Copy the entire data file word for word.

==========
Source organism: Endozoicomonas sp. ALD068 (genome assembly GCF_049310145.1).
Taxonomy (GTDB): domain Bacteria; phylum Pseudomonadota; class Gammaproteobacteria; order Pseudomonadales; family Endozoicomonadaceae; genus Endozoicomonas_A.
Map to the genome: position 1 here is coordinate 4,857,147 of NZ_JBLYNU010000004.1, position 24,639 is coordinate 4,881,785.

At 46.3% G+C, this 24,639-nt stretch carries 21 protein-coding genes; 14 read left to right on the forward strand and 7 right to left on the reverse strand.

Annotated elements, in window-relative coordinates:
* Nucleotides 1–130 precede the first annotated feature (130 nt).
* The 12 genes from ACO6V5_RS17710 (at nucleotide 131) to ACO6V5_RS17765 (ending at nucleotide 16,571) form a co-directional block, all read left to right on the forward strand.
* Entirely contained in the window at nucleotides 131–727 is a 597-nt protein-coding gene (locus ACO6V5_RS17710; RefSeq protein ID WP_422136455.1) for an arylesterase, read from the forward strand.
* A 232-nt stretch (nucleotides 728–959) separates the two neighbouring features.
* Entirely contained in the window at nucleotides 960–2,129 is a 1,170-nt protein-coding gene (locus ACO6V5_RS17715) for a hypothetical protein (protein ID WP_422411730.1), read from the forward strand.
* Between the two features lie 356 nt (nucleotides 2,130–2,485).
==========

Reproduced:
Source organism: Endozoicomonas sp. ALD068 (genome assembly GCF_049310145.1).
Taxonomy (GTDB): domain Bacteria; phylum Pseudomonadota; class Gammaproteobacteria; order Pseudomonadales; family Endozoicomonadaceae; genus Endozoicomonas_A.
Map to the genome: position 1 here is coordinate 4,857,147 of NZ_JBLYNU010000004.1, position 24,639 is coordinate 4,881,785.

At 46.3% G+C, this 24,639-nt stretch carries 21 protein-coding genes; 14 read left to right on the forward strand and 7 right to left on the reverse strand.

Annotated elements, in window-relative coordinates:
* Nucleotides 1–130 precede the first annotated feature (130 nt).
* The 12 genes from ACO6V5_RS17710 (at nucleotide 131) to ACO6V5_RS17765 (ending at nucleotide 16,571) form a co-directional block, all read left to right on the forward strand.
* Entirely contained in the window at nucleotides 131–727 is a 597-nt protein-coding gene (locus ACO6V5_RS17710; RefSeq protein ID WP_422136455.1) for an arylesterase, read from the forward strand.
* A 232-nt stretch (nucleotides 728–959) separates the two neighbouring features.
* Entirely contained in the window at nucleotides 960–2,129 is a 1,170-nt protein-coding gene (locus ACO6V5_RS17715) for a hypothetical protein (protein ID WP_422411730.1), read from the forward strand.
* Between the two features lie 356 nt (nucleotides 2,130–2,485).